What We Can Learn From the ‘Homeless Coder’
Acton Institute Powerblog

What We Can Learn From the ‘Homeless Coder’

homeless-coderOn his way to work in 2013, tech entrepreneur Patrick McConlogue walked past a homeless man, Leo Grand, who was exercising with a heavy chain. McConlogue took this as a sign of Grand’s internal drive and motivation and decided to try an experiment:

The idea is simple. Without disrespecting him, I will offer two options:

1. I will come back tomorrow and give you $100 in cash.

2. I will come back tomorrow and give you three JavaScript books, (beginner-advanced-expert) and a super cheap basic laptop. I will then come an hour early from work each day—when he feels prepared—and teach him to code.

Leo turned down the money and took the opportunity to learn how to code. McConlogue saw this a portending great things: “It turns out Leo is a genius particularly concerned with environment issues.”

McConlogue initially gave Grand a laptop and some books and met with him an hour a day for tutoring. Later he would take off work for five weeks to work with Grand full-time on a smartphone app, “Trees for Cars.” Even before the app launched, McConlogue was dreaming about how to scale up the process into a program to help other “people in need”:

It would be a two month coding and life course in a group home. Mixed in with coding are sessions on financial management, individual counseling, and placement programs. The goal would be to share transparently all of the problems that are needed to be solved as a one stop guide to changing anyone’s life.

After the launch of the app McConlogue and Grand received a lot of media attention (and a fair share of criticism), but as usually happens the public forgot about the story. Mashable recently followed up to find out what happened to Grand:

[A] year-and-a-half later, Grand still lives on the same back alleys where he and McConlogue first met. Although he rents a storage unit, Grand occasionally keeps a shopping cart full of his possessions by a pile of sandbags near the Chelsea Piers in New York City. He no longer codes every day; Trees for Cars has long since disappeared from app stores, since he does not want to pay for server space for its upkeep. He occasionally takes on odd jobs as a welder, and whiles away time by walking around the High Line public park.

Once in a while, people who recognize him stop to ask why he still lives on the streets. Grand is cagey about answering the question; he insists he simply enjoys living outdoors as an “eco-friendly” man, although he says that once he creates a second, more lucrative app, he plans to move to a luxury apartment complex.

As many critics of the “experiment” have pointed out, it’s unlikely Grand actually knows how to code well enough to get a job or even create another app. Almost anyone can create a simple app if you have a software engineer working with you for 10 hours a day, seven days a week, for five weeks.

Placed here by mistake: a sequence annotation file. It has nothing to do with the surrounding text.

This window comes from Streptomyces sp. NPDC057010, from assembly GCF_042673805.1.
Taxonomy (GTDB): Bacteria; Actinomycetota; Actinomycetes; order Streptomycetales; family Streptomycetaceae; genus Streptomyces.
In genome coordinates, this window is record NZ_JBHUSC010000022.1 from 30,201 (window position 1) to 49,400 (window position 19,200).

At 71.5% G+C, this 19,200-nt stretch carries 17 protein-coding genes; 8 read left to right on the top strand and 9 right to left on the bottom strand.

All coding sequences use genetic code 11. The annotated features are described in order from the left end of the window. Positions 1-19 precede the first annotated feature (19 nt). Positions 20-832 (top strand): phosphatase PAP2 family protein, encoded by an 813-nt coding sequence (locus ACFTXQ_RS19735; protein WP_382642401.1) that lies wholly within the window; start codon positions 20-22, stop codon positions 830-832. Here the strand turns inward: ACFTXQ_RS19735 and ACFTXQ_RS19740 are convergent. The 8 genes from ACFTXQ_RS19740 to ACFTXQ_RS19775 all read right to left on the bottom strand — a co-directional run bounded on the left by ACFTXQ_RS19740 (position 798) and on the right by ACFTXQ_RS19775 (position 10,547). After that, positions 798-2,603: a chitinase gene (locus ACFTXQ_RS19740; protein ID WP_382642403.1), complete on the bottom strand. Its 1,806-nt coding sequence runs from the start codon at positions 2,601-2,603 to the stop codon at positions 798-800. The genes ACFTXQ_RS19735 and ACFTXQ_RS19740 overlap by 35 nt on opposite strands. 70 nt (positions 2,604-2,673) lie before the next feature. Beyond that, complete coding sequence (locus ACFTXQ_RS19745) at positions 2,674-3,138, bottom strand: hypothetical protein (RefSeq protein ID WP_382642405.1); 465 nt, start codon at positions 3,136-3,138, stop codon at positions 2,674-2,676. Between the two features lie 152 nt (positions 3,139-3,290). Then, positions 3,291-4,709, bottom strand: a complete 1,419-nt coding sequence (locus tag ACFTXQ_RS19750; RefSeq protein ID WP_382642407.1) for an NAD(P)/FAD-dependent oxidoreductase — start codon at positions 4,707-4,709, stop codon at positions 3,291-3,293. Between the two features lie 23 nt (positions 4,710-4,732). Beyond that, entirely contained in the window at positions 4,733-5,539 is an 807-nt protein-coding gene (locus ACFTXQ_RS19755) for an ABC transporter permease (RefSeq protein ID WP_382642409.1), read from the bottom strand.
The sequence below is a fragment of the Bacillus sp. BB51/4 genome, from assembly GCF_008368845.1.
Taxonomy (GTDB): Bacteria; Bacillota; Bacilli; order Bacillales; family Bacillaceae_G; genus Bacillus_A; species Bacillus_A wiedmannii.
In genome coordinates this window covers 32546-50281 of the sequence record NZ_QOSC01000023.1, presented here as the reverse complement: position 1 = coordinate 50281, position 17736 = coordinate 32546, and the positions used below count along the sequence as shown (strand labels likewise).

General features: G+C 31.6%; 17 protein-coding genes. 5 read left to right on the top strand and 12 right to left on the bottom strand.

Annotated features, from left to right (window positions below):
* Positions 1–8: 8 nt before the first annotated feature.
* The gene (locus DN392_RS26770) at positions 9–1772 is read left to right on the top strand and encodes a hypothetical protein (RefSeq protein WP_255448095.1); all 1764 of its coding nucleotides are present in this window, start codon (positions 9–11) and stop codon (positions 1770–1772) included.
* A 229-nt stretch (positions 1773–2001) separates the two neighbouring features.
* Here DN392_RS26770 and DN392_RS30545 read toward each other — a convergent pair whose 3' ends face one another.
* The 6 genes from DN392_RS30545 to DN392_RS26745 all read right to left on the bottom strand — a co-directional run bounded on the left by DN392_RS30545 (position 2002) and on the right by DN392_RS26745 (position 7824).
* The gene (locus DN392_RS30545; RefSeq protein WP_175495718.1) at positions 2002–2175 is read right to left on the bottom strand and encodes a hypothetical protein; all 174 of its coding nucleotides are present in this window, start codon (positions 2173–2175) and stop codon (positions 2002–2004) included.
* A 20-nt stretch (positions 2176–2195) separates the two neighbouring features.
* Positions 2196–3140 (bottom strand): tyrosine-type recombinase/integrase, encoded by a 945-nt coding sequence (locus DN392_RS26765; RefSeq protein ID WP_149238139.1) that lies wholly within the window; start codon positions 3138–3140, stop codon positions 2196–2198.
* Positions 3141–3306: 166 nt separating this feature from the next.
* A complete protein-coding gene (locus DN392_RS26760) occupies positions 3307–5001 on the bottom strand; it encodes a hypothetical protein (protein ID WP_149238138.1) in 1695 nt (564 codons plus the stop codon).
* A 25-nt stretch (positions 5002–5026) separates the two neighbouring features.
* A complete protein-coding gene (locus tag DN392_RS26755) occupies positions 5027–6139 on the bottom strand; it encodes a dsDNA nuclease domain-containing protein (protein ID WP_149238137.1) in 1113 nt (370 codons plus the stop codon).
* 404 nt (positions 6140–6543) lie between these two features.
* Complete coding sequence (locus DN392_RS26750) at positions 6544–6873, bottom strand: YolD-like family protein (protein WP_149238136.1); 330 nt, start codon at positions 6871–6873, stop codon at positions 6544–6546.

But what is often overlooked when people talk about this story is that Grand already had a marketable skill that can be even better than coding: he knows how to weld. I’ve done just enough coding and just enough welding to know that both are complicated skills. Neither are easy to master, which is why they are often in demand. If Grand is a modestly competent welder he could likely find a job that would allow him to support himself financially.

The fact that Grand already possessed a valuable skill should have been a hint that his homelessness was not going to be “cured” by learning to code. As McConlogue later acknowledges, “Homelessness is not a feature of someone, or a condition.” If homelessness was a “feature or condition” it’d likely make the problem easier to solve. Unfortunately, though, the reasons people are homeless are complex and often rooted in the specific context of the individual.

What then should we take away from this failed experiment? I think there are two things we can learn.

First, this example should make us more humble about thinking that we can solve the problem, even the problem of a single individual’s homelessness, by our own efforts. Sometimes we can, and when we can, we should do what is possible to help the homeless find safety and shelter. But we shouldn’t think that we are going to make much of a difference unless we are able to address the real problems (like mental illness) that often lead to homelessness.

Second, as Christians there is something we can do to help people in this condition: share the gospel with them. While this may seem obvious, it seems we too often think that sharing the good news about Jesus is something that should be done only after we solve their “temporary” problem of chronic homelessness. But as in the case of Leo Grand, we see that the problem isn’t something we can fix and isn’t likely to end anytime soon. If we tarry in proclaiming to them the good news until they have an earthly shelter, they may miss out on finding an eternal home in God’s Kingdom.

Joe Carter

Joe Carter is a Senior Editor at the Acton Institute. Joe also serves as an editor at the The Gospel Coalition, a communications specialist for the Ethics and Religious Liberty Commission of the Southern Baptist Convention, and as an adjunct professor of journalism at Patrick Henry College. He is the editor of the NIV Lifehacks Bible and co-author of How to Argue like Jesus: Learning Persuasion from History's Greatest Communicator (Crossway).